The decade leading up to your retirement is one of the most
critical periods for retirement planning. There are a number of financial
planning issues to consider during this time period to help ensure a
financially secure retirement for you.
Prepare a retirement spending plan
This is the time to take a hard look at how you plan to
spend your time in retirement and how much your desired retirement lifestyle
will cost. This can encompass a lot of things including your housing. Will you
stay in your current house or perhaps downsize? Will you relocate to another
part of the country?
You should also consider the types of activities you will be
doing in retirement. Perhaps you will be doing a lot of traveling. This is the
time to look at what you think you will be spending in retirement and to equate
that to a monthly spending budget.
Maximize your retirement plan contributions
Much has been written about the benefits of contributing as
much as possible to your retirement plan, such as a 401(k), as early as
possible. This allows workers to take advantage of the miracle of compounding
over a long period of time.
The decade leading up to retirement are also important years
to maximize your retirement plan contributions. For many of you these will be
your peak earnings years. Money contributed to your 401(k), 403(b), a
self-employed retirement plan and an IRA all will add up. These contributions
are important, this is not the time to let up on your retirement savings
Review your Social Security record
This is an ideal time to review your Social Security
earnings record. It’s important to ensure that it is accurate and that nothing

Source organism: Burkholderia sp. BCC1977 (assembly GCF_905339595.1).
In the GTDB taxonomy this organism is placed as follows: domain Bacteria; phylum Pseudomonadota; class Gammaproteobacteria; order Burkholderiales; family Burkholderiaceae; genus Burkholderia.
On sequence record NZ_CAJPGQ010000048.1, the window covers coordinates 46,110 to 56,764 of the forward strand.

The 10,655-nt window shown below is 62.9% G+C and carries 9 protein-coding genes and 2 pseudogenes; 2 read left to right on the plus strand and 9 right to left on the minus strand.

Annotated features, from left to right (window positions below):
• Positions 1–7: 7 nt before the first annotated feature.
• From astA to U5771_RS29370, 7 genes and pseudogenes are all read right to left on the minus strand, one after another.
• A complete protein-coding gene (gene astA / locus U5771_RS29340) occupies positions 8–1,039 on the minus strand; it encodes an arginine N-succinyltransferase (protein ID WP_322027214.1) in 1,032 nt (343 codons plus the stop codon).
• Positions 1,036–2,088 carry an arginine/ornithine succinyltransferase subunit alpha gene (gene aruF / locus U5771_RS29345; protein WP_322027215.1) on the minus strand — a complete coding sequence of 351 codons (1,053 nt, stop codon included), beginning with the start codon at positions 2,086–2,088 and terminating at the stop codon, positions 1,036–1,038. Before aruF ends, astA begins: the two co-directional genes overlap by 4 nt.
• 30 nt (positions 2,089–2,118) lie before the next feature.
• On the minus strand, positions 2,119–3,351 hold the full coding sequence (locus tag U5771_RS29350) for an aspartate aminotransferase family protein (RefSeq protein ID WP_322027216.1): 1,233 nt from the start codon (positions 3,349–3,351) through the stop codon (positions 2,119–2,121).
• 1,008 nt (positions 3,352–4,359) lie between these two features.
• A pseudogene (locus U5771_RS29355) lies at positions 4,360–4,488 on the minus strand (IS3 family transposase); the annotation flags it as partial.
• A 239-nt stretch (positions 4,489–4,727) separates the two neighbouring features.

is omitted. The top 35 years of your earnings record are used in the
calculation of your benefit. If you have less than 35 years’ worth of earnings
than those missing years are added in as zero earnings, reducing your benefits.
The next 10 years’ worth of earnings will likely help
increase your benefit levels. This is also a good time to begin thinking about
when you will claim your Social Security benefit.
Make a plan for your retirement healthcare needs
One of the biggest expenses for retirees is the cost of
healthcare. In their most recent estimate, Fidelity Investments indicates that
a couple aged 65 in 2022 will need $315,000 to cover their healthcare costs in
retirement. This does not include long-term care costs.
For most people Medicare will be their prime source of
healthcare coverage in retirement. As you get closer to Medicare eligibility it
is important to learn all that you can about how the various parts work.
While you are working, consider contributing to a health
savings account (HSA) if you have access to one. These are medical savings
accounts associated with a high deductible health insurance plan. Contributions
to an HSA are made on a pretax basis, earnings on the money grows tax-free.
Withdrawals for qualified medical expenses are tax-free as well.
The beauty of an HSA for retirement is that the money in the
account can be carried over from year-to-year if the money is not used. Money